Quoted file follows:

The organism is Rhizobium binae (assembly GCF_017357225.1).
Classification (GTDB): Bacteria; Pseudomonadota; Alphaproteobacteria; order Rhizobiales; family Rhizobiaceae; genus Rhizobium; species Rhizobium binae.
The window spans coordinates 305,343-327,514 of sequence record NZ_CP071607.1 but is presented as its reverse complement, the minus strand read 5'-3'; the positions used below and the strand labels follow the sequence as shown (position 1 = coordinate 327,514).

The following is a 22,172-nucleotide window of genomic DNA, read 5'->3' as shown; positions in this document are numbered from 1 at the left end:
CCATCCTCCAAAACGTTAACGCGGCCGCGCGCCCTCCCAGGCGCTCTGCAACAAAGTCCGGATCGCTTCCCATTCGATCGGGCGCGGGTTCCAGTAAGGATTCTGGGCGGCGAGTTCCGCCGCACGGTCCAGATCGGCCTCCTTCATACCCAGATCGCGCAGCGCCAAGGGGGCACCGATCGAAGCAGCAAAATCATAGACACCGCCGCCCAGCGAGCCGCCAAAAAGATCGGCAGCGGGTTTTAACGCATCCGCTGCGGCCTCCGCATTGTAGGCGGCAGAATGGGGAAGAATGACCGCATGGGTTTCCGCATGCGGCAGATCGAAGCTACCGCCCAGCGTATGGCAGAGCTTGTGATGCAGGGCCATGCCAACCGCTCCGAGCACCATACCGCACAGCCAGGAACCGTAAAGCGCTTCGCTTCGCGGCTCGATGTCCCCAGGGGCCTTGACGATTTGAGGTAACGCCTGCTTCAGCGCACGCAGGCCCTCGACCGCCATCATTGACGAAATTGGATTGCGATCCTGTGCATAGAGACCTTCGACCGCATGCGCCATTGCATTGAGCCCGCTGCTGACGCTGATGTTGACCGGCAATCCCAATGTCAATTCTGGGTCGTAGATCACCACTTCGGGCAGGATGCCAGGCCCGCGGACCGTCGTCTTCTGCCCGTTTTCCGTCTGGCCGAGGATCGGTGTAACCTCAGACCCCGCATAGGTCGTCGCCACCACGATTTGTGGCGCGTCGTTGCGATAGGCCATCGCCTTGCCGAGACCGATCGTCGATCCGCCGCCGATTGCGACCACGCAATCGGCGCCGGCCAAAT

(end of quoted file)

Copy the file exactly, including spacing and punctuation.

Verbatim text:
The organism is Rhizobium binae (assembly GCF_017357225.1).
Classification (GTDB): Bacteria; Pseudomonadota; Alphaproteobacteria; order Rhizobiales; family Rhizobiaceae; genus Rhizobium; species Rhizobium binae.
The window spans coordinates 305,343-327,514 of sequence record NZ_CP071607.1 but is presented as its reverse complement, the minus strand read 5'-3'; the positions used below and the strand labels follow the sequence as shown (position 1 = coordinate 327,514).

The following is a 22,172-nucleotide window of genomic DNA, read 5'->3' as shown; positions in this document are numbered from 1 at the left end:
CCATCCTCCAAAACGTTAACGCGGCCGCGCGCCCTCCCAGGCGCTCTGCAACAAAGTCCGGATCGCTTCCCATTCGATCGGGCGCGGGTTCCAGTAAGGATTCTGGGCGGCGAGTTCCGCCGCACGGTCCAGATCGGCCTCCTTCATACCCAGATCGCGCAGCGCCAAGGGGGCACCGATCGAAGCAGCAAAATCATAGACACCGCCGCCCAGCGAGCCGCCAAAAAGATCGGCAGCGGGTTTTAACGCATCCGCTGCGGCCTCCGCATTGTAGGCGGCAGAATGGGGAAGAATGACCGCATGGGTTTCCGCATGCGGCAGATCGAAGCTACCGCCCAGCGTATGGCAGAGCTTGTGATGCAGGGCCATGCCAACCGCTCCGAGCACCATACCGCACAGCCAGGAACCGTAAAGCGCTTCGCTTCGCGGCTCGATGTCCCCAGGGGCCTTGACGATTTGAGGTAACGCCTGCTTCAGCGCACGCAGGCCCTCGACCGCCATCATTGACGAAATTGGATTGCGATCCTGTGCATAGAGACCTTCGACCGCATGCGCCATTGCATTGAGCCCGCTGCTGACGCTGATGTTGACCGGCAATCCCAATGTCAATTCTGGGTCGTAGATCACCACTTCGGGCAGGATGCCAGGCCCGCGGACCGTCGTCTTCTGCCCGTTTTCCGTCTGGCCGAGGATCGGTGTAACCTCAGACCCCGCATAGGTCGTCGCCACCACGATTTGTGGCGCGTCGTTGCGATAGGCCATCGCCTTGCCGAGACCGATCGTCGATCCGCCGCCGATTGCGACCACGCAATCGGCGCCGGCCAAAT